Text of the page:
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Ontario extends stay-at-home order for Toronto, Peel Region, North Bay

Toronto and neighboring Peel Region will remain under a stay-at-home order for at least two more weeks, the Ontario government said Friday, granting a request from local officials to delay easing restrictions in the COVID-19 hot spots.

Toronto and neighboring Peel Region will remain under a stay-at-home order for at least two more weeks, the Ontario government said Friday, granting a request from local officials to delay easing restrictions in the COVID-19 hot spots. 

Premier Doug Ford said local officials know their regions best and his support for their public health advice is "unwavering."

"When they ask for more time ... as premier I will listen," Ford said.

The government also decided to maintain the stay-at-home order for the North Bay, Ont., area – which has seen a spike in variants of COVID-19 – while loosening restrictions for York Region, which had sought the removal of the strictest measures. 

Toronto, Peel and North Bay are now the only regions that will remain under the strictest orders until at least March. 8.

York Region, however, will see restrictions on businesses and gatherings reduced next week as it moves to the red – or second-highest – category of Ontario's tiered pandemic restrictions framework.

Ford said residents in the three shutdown areas shouldn't travel to neighbouring reopened regions for services. 

"We're relying on the on the people of Ontario to follow the protocols," he said. 

The Progressive Conservative government has been loosening health measures across the province this month despite predictions that doing so could set off a third wave of infections.

Federal forecasts issued Friday said COVID-19 variants that have now been found in every province could fuel a surge of 20,000 new cases per day by mid-March if public health restrictions are relaxed.

When asked about those projections, Ford said his government is being cautious in the hardest-hit areas and regions with fewer cases can't be compared with hot spots like Toronto. 

NDP Leader Andrea Horwath said Ford's decision to  reopen York Region and other areas is "putting politics ahead of public health."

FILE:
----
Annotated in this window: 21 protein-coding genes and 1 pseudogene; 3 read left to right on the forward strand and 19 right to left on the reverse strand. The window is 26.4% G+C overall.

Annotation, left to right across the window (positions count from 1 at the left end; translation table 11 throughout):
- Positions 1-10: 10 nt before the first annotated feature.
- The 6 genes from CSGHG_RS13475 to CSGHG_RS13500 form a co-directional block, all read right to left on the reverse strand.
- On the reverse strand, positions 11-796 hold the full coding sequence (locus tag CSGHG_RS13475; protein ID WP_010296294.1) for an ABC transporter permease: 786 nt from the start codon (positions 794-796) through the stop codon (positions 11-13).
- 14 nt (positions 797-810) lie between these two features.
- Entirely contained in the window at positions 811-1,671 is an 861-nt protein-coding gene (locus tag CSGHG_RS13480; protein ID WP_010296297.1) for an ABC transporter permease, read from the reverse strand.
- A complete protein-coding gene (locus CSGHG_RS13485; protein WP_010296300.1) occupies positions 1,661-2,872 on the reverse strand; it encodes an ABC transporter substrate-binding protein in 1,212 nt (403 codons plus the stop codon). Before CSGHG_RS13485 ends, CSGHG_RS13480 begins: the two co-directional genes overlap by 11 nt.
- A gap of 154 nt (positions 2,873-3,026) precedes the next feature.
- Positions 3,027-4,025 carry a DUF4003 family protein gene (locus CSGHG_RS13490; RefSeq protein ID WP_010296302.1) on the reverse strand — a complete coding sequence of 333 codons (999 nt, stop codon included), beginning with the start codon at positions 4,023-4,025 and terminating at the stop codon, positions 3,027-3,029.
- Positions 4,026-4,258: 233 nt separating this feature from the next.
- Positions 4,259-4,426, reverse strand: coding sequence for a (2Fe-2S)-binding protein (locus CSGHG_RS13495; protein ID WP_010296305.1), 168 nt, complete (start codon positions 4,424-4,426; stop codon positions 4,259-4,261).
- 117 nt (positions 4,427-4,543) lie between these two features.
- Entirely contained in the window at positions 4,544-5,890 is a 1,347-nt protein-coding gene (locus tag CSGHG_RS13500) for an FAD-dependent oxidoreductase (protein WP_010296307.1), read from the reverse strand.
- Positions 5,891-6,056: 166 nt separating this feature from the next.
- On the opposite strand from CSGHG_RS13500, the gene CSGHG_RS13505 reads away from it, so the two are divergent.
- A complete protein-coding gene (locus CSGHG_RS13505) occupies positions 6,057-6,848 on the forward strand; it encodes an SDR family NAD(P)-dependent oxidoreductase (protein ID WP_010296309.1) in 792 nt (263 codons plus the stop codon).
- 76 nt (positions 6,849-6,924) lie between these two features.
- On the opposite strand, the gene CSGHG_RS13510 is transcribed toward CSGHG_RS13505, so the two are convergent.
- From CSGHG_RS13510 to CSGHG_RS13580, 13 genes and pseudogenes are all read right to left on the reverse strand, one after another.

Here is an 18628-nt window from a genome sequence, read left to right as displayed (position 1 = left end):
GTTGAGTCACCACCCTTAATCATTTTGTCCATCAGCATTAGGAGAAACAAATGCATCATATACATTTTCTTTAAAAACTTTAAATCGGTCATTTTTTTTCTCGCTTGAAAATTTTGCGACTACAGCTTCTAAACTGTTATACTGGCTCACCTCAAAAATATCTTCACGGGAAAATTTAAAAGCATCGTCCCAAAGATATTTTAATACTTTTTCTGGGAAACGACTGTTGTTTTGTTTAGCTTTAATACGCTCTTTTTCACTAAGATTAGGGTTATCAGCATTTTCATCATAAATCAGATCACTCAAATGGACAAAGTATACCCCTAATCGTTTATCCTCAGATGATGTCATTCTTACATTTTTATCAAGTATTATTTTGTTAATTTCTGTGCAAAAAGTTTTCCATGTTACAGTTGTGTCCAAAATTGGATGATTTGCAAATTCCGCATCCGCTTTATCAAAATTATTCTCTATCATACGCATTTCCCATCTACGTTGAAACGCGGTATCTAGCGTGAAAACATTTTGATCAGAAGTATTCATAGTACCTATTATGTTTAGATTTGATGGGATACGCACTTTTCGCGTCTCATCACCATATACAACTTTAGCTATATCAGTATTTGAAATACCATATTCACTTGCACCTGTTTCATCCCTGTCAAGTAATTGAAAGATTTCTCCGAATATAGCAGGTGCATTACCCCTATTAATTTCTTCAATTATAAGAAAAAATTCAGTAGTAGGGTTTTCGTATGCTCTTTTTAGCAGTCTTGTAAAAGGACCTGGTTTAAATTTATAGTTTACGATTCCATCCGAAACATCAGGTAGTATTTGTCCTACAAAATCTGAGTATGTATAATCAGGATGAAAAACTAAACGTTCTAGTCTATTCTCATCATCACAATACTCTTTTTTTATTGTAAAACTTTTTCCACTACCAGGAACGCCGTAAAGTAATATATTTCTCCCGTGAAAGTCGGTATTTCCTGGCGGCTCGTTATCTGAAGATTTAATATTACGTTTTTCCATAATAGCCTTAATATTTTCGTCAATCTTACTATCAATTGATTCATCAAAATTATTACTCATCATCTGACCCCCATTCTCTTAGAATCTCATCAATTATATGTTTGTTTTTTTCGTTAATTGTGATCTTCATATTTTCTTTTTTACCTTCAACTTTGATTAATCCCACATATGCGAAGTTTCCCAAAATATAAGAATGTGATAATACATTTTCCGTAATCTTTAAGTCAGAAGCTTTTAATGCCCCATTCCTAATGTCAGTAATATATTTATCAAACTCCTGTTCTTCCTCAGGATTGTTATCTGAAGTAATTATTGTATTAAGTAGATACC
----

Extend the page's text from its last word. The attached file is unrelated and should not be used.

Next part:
The president of the Registered Nurses' Association of Ontario expressed similar concerns. Doris Grinspun said her organization is pleased that Ford listened to health officials in Toronto, Peel and North Bay, but the shutdown should have been extended in York too.

"What happened in York Region is political entirely," Grinspun said. "People in that region will pay the price in terms of an increased spike."

A mayor of one of the communities in York Region, who had previously pushed for the area to be moved into the red category of the restrictions system, called Friday for further measures.

Markham, Ont., Mayor Frank Scarpitti said he's asking the region's top doctor to further limit social gatherings and capacity for businesses and close all sports facilities while the region assess the impact of virus variants. 

"It is critically important that residents continue to stay at home as much as possible and only go out for essential trips," Scarpitti said in a statement. 

The province also said Friday that it was moving the region covered by the Lambton public health unit to the red category of its restrictions framework due to worsening trends. The region's top doctor said COVID-19 cases doubled last week compared with the previous week, with many linked to institutional outbreaks. 

Meanwhile, the province said earlier Friday that residents aged 80 and older would be contacted over the next several weeks about vaccination appointments.

Primary physicians may begin that outreach while an online booking system and service desk for appointments are still in development. 

The appointments will likely begin in March, said retired Gen. Rick Hillier, who is leading the vaccine rollout. He encouraged people to reach out to those they know in that age group to ensure they learn about vaccine opportunities. 

Hillier said the province likely won't start vaccinating those younger than 80 until at least April or May. 

Ontario was to receive close to 157,000 doses of the Pfizer-BioNTech vaccine this week and said it expects weekly supply from the company to range between 173,000 and 186,000 doses through the end of March.

Doses of the Moderna vaccine for next week will be lower than expected, at 47,400, but supply is expected to increase in March.

That increase will coincide with an expected expansion of the vaccine rollout to target the 80 and older group, seniors in congregate care and all Indigenous adults.

Ontario saw a slowdown in its immunization efforts as the country was hit with significant delays in vaccine shipments this month. The province has so far been focusing on the highest-priority groups, which include long-term care residents and some health-care staff. 

The province has administered 518,834 doses of a COVID-19 vaccine so far.

Ontario reported 1,150 new cases of COVID-19 on Friday and 47 more deaths from the virus.

This report by The Canadian Press was first published Feb. 18, 2021. 

Holly McKenzie-Sutter, The Canadian Press